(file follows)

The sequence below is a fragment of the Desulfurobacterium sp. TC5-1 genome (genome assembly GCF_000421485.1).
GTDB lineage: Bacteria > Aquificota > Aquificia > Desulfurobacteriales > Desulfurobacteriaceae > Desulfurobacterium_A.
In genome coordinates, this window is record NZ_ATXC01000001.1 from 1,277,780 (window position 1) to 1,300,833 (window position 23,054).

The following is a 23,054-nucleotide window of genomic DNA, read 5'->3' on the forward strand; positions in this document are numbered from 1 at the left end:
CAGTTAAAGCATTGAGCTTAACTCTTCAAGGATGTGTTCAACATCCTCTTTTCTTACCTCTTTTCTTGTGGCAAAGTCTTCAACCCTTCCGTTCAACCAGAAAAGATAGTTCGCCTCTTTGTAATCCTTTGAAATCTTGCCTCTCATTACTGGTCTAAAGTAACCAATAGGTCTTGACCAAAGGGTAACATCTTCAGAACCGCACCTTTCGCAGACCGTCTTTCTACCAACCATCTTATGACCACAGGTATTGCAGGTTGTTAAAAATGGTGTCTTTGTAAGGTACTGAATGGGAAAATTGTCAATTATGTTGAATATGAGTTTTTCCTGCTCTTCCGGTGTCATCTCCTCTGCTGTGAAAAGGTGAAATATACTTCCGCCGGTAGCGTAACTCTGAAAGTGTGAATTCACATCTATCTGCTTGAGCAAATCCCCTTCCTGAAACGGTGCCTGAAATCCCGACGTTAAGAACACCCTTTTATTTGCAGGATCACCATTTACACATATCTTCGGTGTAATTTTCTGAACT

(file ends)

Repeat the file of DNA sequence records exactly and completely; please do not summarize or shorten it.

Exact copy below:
The sequence below is a fragment of the Desulfurobacterium sp. TC5-1 genome (genome assembly GCF_000421485.1).
GTDB lineage: Bacteria > Aquificota > Aquificia > Desulfurobacteriales > Desulfurobacteriaceae > Desulfurobacterium_A.
In genome coordinates, this window is record NZ_ATXC01000001.1 from 1,277,780 (window position 1) to 1,300,833 (window position 23,054).

The following is a 23,054-nucleotide window of genomic DNA, read 5'->3' on the forward strand; positions in this document are numbered from 1 at the left end:
CAGTTAAAGCATTGAGCTTAACTCTTCAAGGATGTGTTCAACATCCTCTTTTCTTACCTCTTTTCTTGTGGCAAAGTCTTCAACCCTTCCGTTCAACCAGAAAAGATAGTTCGCCTCTTTGTAATCCTTTGAAATCTTGCCTCTCATTACTGGTCTAAAGTAACCAATAGGTCTTGACCAAAGGGTAACATCTTCAGAACCGCACCTTTCGCAGACCGTCTTTCTACCAACCATCTTATGACCACAGGTATTGCAGGTTGTTAAAAATGGTGTCTTTGTAAGGTACTGAATGGGAAAATTGTCAATTATGTTGAATATGAGTTTTTCCTGCTCTTCCGGTGTCATCTCCTCTGCTGTGAAAAGGTGAAATATACTTCCGCCGGTAGCGTAACTCTGAAAGTGTGAATTCACATCTATCTGCTTGAGCAAATCCCCTTCCTGAAACGGTGCCTGAAATCCCGACGTTAAGAACACCCTTTTATTTGCAGGATCACCATTTACACATATCTTCGGTGTAATTTTCTGAACT